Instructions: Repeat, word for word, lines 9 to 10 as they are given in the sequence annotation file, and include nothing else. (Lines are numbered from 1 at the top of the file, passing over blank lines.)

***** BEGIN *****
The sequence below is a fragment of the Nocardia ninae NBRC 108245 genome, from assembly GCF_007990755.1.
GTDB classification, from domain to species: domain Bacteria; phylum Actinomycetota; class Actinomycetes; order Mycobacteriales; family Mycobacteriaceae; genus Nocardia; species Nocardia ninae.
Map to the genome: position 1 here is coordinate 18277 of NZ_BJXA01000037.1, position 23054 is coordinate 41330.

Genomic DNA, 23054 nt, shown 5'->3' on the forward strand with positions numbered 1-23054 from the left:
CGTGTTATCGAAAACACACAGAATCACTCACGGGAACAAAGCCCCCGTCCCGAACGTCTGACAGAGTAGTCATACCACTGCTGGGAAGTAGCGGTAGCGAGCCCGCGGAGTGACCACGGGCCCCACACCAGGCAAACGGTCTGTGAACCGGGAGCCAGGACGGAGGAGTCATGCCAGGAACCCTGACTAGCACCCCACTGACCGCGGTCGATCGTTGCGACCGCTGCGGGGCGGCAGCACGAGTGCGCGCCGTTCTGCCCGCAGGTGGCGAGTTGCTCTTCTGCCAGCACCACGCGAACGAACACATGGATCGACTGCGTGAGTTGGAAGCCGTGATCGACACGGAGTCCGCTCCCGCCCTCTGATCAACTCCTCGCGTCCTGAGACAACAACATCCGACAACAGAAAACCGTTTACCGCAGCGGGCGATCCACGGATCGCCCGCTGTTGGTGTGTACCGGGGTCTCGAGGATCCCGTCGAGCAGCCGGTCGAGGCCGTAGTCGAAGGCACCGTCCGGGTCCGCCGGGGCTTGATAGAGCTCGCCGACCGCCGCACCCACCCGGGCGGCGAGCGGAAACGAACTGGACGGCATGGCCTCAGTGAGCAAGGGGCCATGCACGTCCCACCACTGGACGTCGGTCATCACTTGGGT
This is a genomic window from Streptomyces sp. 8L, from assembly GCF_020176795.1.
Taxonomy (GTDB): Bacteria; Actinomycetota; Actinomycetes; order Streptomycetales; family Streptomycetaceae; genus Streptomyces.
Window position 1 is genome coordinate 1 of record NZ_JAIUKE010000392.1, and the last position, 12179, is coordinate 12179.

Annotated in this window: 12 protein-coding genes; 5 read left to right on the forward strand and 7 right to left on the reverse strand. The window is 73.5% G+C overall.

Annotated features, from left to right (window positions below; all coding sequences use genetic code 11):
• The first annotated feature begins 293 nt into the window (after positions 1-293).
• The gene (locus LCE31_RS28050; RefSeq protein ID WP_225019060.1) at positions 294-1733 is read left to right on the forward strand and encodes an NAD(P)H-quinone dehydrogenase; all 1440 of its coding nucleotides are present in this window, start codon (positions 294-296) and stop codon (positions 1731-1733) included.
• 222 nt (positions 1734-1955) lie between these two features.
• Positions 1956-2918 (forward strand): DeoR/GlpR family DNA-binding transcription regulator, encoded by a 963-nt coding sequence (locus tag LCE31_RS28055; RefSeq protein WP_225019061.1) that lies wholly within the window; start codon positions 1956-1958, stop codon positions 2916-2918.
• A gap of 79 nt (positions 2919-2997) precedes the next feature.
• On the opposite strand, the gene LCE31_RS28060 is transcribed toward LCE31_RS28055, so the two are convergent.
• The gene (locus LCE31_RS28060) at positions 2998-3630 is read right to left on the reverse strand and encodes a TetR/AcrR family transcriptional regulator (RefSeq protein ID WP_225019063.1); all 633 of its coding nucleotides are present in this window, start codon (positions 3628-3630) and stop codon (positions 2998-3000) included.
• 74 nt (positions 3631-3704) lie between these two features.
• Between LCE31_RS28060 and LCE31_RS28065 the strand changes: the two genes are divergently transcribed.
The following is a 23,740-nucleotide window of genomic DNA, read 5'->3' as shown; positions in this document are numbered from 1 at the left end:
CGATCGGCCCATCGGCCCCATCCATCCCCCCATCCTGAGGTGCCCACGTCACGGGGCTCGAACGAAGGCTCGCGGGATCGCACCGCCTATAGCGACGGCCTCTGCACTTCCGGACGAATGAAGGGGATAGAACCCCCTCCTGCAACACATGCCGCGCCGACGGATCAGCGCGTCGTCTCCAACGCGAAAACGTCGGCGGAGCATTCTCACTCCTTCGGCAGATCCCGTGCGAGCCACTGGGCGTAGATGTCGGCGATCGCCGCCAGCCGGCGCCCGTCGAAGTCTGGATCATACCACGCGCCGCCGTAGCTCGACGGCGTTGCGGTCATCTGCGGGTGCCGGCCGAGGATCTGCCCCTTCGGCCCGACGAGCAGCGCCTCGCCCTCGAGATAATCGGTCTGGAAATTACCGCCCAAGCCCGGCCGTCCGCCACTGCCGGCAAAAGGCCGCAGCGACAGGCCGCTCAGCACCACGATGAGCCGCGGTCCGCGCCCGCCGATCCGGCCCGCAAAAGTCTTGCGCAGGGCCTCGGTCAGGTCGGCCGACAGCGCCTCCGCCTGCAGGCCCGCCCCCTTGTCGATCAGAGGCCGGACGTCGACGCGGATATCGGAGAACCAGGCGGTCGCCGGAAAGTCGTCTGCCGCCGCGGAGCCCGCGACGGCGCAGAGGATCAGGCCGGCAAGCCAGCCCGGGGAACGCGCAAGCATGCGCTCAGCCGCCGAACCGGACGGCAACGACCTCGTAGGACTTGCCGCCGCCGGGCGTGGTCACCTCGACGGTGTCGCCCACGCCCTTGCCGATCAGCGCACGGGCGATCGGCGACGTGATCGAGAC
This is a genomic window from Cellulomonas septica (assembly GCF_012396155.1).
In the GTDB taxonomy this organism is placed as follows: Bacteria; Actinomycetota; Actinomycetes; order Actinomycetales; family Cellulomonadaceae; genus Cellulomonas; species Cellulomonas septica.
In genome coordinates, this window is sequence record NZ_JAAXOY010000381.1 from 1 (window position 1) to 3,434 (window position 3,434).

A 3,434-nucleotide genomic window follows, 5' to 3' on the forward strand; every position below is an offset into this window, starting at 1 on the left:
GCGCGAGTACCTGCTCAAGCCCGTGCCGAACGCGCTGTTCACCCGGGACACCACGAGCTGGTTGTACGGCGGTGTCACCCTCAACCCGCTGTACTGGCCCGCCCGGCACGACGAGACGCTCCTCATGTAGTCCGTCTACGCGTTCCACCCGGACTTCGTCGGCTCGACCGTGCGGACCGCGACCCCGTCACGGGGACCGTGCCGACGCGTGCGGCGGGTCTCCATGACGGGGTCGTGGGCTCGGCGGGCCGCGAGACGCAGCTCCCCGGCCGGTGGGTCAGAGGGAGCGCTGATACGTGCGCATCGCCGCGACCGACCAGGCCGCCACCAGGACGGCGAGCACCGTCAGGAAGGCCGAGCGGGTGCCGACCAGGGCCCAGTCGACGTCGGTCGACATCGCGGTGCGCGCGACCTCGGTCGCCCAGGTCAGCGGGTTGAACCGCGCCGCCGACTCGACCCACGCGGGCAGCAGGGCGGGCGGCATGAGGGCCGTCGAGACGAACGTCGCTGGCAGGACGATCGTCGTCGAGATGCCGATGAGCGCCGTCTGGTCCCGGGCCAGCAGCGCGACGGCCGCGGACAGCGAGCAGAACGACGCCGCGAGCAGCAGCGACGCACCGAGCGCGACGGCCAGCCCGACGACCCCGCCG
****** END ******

Annotated in this window: 12 protein-coding genes; 5 read left to right on the forward strand and 7 right to left on the reverse strand. The window is 73.5% G+C overall.

Annotated features, from left to right (window positions below; all coding sequences use genetic code 11):